When we consider Machine Learning as a professional skill, it ultimately comes down to the choice of using the right algorithms, packages and libraries and, there are many. Speaking extensively of packages, there are many popular choices to choose from – TensorFlow, Theano, Keras, PyTorch etc. We will focus on PyTorch for now. Developed by the brains of Facebook, PyTorch has a lot to offer in the Machine Learning space.
In this tutorial, we will give a hands-on walkthrough on how to build a simple Convolutional Neural Network with PyTorch.
This short tutorial is intended for beginners who possess a basic understanding of the working of Convolutional Neural Networks and want to dip their hands in the code jar with PyTorch library.
Read some of our previous articles on Convolutional Neural Networks to have a good understanding before we dive into CNN with PyTorch. Follow the links below:
- Learn Image Classification Using CNN In Keras With Code
- Overview Of Convolutional Neural Network In Image Classification
- Introductory Guide To PyTorch Using A Linear Regression Problem
Why PyTorch ?
So why do we need to learn PyTorch too in a world that abounds with DL frameworks. PyTorch is a scientific computing package developed by Facebook for Deep Learning. It is built with dynamic computation which allows users to manipulate the computation graphs dynamically, a standout feature that other deep learning packages lack. PyTorch is also fast and has lots of easy to use API’s. PyTorch also has a large community support which makes it a library of choice for many Machine Learning Developers.
Although other packages, especially Tensorflow dominates in the production space, PyTorch has it large user space in researches which is all the more reason to learn to use it.
Let’s get started in and build a simple Convolutional Neural Network.
Importing Torch Libraries
import torch.nn as nn
import torch.nn.functional as F
Creating A Custom CNN
First, we will define a class that inherits the nn.Module Class in Pytorch. Creating a class to customise the neural networks is a great approach as it gives more room for flexibility in coding making it easier to implement multiple networks.
self.conv1 = nn.Conv2d(in_channels = 3,out_channels = 16, 5)
self.conv2 = nn.Conv2d(in_channels = 16, out_channels = 32, 5)
self.fc1 = nn.Linear(in_features = 32 * 5 * 5, out_features = 150)
self.fc2 = nn.Linear(in_features = 150,out_features = 90)
self.fc3 = nn.Linear(in_features = 90,out_features = 10)
def forward(self, x):
x = F.max_pool2d(F.relu(self.conv1(x)), (2,2))
x = F.max_pool2d(F.relu(self.conv2(x)), 2 )
x = x.view(-1, self.num_flat_features(x))
x = F.relu(self.fc1(x))
x = F.relu(self.fc2(x))
x = self.fc3(x)
def num_flat_features(self, x):
size = x.size()[1:]
num_features = 1
for s in size:
num_features *= s
Let’s follow the above code block line by line.
1. Create a custom class called CNN that inherits the nn.Module Class from PyTorch Library.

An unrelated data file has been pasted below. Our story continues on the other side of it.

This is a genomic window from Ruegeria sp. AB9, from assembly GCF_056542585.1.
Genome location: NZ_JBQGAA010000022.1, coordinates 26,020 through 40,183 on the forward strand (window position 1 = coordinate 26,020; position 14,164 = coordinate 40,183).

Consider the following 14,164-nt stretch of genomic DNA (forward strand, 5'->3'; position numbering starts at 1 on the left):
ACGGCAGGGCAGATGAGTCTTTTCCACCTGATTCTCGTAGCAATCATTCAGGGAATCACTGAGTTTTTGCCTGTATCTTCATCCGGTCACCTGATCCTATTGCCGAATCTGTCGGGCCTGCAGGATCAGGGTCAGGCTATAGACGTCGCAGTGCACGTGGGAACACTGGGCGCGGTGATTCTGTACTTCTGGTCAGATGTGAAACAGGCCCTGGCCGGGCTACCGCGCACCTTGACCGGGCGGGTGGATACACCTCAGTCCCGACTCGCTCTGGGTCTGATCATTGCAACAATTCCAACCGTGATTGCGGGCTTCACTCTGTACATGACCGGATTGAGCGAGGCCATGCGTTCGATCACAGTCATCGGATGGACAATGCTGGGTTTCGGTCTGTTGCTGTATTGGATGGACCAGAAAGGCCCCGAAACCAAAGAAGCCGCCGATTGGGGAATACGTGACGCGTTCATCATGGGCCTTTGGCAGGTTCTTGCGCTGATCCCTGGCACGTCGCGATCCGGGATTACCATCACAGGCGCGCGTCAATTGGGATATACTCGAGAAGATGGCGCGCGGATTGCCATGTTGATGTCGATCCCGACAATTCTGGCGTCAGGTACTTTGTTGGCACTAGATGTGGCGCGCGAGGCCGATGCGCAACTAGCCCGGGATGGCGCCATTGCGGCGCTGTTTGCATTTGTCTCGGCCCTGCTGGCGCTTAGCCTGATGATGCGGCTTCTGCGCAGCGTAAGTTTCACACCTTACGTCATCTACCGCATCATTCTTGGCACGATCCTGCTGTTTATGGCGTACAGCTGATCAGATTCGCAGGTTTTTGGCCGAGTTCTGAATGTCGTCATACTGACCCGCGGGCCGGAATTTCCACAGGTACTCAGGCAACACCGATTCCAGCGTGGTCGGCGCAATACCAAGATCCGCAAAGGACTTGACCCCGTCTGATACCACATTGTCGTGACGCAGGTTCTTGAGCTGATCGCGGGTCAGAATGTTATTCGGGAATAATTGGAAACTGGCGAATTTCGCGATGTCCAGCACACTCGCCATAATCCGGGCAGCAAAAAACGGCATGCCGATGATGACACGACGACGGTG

2. Define the class initializer method.
3. Used in Inheritance, the line delegates object calls to the parent or child class of CNN.
4. Defining the first convolutional layer.
Here the in_channels parameter corresponds to the number of channels in the input image. For grayscale images, the input channels are always 1 and for coloured images, the channels are 3. The number of out_channels can be of a random choice. There is no set rule on the choice of out-channels, the greater the out_channels the more features that are extracted from the images, however, larger numbers will use more resources and also increases the chance of overfitting for smaller datasets. The kernel size is the size of the convolution matrix. Setting it to 3 will use a 3×3 matrix for convolution.
5. Adding a second layer of convolution to the network.A point to be noted is that the second convolutional layer should have the same number of in_channels as the number of out_channels coming from the previous layer.
6. Creating a fully connected network. Here, we have 3 layers the first one being an input layer (line 6) connecting to the convolution layer, the second one being a hidden layer (line 7) and the third, an output layer (line 8). The number of out-features in the output layer corresponds to the number of classes or categories of the images that we need to classify.
9. Defining the forward method which will pass and forward the inputs (images) through all the layers in the network.
10. Performs max pooling on the image that has passed through the first layer of convolution layer activated with the Relu (Rectified Linear Unit ) activation function. The pooling is performed with a 2×2 matrix for which the shape has been passed as a tuple argument.
11. Saves a max pooled image data which had passed through the second convolution layer activated with the Relu (Rectified Linear Unit ) activation function. The pooling is performed with a 2×2 matrix for which this time the shape has been passed as an integer argument.
12. Flattening and reshaping the pooled matrix using the view method and the num_flat_features method.
13. Feeding the flattened matrix to the fully connected layers. The input layer (Line 13), hidden layer (Line 14) and Output layer (Line 15).
- Defining a method to flatten the extracted features after pooling.
Initialising the CNN
We now have a complete template to build as many CNNs as we need. Next, we will create an object to initialize the CNN.
#Initializing the Object for CNN
cnn = CNN()
The above line will create an object for our custom CNN that we built
Let’s have a look at the summary of the CNN that we built.
#Printing the summary of the CNN
This above line of code will print a description of the CNN.
After building the CNN we can use it to train and predict image labels or classes which will learn about in an upcoming tutorial. Until then Happy coding !!
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